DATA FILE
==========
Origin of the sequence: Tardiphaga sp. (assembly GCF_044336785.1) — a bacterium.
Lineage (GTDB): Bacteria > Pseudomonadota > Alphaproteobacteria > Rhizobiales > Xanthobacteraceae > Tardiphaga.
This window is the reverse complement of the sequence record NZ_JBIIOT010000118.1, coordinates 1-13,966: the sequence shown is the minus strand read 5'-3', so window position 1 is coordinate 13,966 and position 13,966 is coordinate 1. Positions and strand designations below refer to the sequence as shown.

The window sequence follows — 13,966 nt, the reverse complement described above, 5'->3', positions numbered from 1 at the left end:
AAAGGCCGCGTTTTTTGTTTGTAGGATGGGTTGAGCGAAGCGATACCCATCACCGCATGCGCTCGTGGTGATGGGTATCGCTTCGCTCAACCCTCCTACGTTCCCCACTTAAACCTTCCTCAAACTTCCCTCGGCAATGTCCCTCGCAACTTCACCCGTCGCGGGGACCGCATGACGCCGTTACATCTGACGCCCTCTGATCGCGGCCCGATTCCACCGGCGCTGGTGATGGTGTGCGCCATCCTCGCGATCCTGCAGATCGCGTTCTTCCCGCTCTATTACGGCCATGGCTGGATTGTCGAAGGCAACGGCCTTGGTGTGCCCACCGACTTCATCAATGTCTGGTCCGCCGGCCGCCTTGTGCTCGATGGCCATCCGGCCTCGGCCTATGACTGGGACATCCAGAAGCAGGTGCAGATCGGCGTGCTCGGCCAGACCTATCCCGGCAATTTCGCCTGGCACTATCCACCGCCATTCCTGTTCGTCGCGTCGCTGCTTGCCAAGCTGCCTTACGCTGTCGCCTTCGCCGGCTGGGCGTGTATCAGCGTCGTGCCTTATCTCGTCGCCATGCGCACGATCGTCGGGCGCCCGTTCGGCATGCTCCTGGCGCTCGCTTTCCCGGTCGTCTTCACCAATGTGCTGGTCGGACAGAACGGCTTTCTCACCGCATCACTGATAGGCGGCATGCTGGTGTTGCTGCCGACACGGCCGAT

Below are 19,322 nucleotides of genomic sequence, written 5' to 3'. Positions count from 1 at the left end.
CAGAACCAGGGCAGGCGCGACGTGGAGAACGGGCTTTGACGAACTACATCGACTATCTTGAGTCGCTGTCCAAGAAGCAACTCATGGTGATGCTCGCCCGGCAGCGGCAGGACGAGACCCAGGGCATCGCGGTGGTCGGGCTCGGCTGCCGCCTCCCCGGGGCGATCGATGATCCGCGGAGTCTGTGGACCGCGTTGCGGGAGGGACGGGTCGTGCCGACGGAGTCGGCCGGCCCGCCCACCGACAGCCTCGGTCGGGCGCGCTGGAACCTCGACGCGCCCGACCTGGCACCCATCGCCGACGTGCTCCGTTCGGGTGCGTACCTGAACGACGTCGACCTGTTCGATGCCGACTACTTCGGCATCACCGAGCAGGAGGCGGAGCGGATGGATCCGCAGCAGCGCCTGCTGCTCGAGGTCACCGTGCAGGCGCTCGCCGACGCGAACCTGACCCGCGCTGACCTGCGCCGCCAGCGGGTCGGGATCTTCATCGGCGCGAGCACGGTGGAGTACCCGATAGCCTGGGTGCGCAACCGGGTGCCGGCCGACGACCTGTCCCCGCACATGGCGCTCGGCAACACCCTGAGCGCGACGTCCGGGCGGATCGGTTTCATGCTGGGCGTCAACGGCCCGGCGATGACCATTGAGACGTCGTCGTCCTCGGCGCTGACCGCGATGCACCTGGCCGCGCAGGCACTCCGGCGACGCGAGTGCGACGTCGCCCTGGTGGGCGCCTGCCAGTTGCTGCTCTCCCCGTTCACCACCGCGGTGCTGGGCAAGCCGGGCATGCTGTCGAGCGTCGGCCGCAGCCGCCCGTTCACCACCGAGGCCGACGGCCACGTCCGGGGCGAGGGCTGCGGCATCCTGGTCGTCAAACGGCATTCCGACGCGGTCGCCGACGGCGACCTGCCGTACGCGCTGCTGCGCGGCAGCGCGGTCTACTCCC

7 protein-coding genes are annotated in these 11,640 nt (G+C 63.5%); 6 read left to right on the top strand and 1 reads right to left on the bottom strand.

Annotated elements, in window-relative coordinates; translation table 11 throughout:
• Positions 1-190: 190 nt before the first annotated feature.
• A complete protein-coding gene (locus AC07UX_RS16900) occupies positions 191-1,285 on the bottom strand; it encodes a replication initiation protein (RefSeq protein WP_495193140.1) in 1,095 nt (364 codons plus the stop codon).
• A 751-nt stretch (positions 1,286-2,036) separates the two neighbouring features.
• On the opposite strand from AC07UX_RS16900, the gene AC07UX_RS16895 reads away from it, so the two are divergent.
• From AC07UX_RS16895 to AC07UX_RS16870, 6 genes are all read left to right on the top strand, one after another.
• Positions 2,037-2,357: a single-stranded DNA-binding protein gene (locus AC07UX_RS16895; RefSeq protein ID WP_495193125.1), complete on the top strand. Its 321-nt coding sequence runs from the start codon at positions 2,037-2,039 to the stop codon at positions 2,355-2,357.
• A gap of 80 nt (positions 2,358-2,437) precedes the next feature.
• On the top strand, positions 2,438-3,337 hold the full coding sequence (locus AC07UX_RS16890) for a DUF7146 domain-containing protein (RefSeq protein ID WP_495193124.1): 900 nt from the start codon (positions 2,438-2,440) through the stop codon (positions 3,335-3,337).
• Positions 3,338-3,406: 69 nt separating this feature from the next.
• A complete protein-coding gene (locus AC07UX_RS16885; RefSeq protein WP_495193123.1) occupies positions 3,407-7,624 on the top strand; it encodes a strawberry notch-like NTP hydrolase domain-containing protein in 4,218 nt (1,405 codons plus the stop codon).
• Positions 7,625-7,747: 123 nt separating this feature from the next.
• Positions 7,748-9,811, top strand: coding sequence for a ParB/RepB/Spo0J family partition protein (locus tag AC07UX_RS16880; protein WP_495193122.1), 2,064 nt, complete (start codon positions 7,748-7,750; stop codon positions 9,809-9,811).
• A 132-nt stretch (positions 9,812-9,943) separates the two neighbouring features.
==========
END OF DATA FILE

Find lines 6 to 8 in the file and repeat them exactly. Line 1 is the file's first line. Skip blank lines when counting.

Below are 19,322 nucleotides of genomic sequence, written 5' to 3'. Positions count from 1 at the left end.
CAGAACCAGGGCAGGCGCGACGTGGAGAACGGGCTTTGACGAACTACATCGACTATCTTGAGTCGCTGTCCAAGAAGCAACTCATGGTGATGCTCGCCCGGCAGCGGCAGGACGAGACCCAGGGCATCGCGGTGGTCGGGCTCGGCTGCCGCCTCCCCGGGGCGATCGATGATCCGCGGAGTCTGTGGACCGCGTTGCGGGAGGGACGGGTCGTGCCGACGGAGTCGGCCGGCCCGCCCACCGACAGCCTCGGTCGGGCGCGCTGGAACCTCGACGCGCCCGACCTGGCACCCATCGCCGACGTGCTCCGTTCGGGTGCGTACCTGAACGACGTCGACCTGTTCGATGCCGACTACTTCGGCATCACCGAGCAGGAGGCGGAGCGGATGGATCCGCAGCAGCGCCTGCTGCTCGAGGTCACCGTGCAGGCGCTCGCCGACGCGAACCTGACCCGCGCTGACCTGCGCCGCCAGCGGGTCGGGATCTTCATCGGCGCGAGCACGGTGGAGTACCCGATAGCCTGGGTGCGCAACCGGGTGCCGGCCGACGACCTGTCCCCGCACATGGCGCTCGGCAACACCCTGAGCGCGACGTCCGGGCGGATCGGTTTCATGCTGGGCGTCAACGGCCCGGCGATGACCATTGAGACGTCGTCGTCCTCGGCGCTGACCGCGATGCACCTGGCCGCGCAGGCACTCCGGCGACGCGAGTGCGACGTCGCCCTGGTGGGCGCCTGCCAGTTGCTGCTCTCCCCGTTCACCACCGCGGTGCTGGGCAAGCCGGGCATGCTGTCGAGCGTCGGCCGCAGCCGCCCGTTCACCACCGAGGCCGACGGCCACGTCCGGGGCGAGGGCTGCGGCATCCTGGTCGTCAAACGGCATTCCGACGCGGTCGCCGACGGCGACCTGCCGTACGCGCTGCTGCGCGGCAGCGCGGTCTACTCCC

7 protein-coding genes are annotated in these 11,640 nt (G+C 63.5%); 6 read left to right on the top strand and 1 reads right to left on the bottom strand.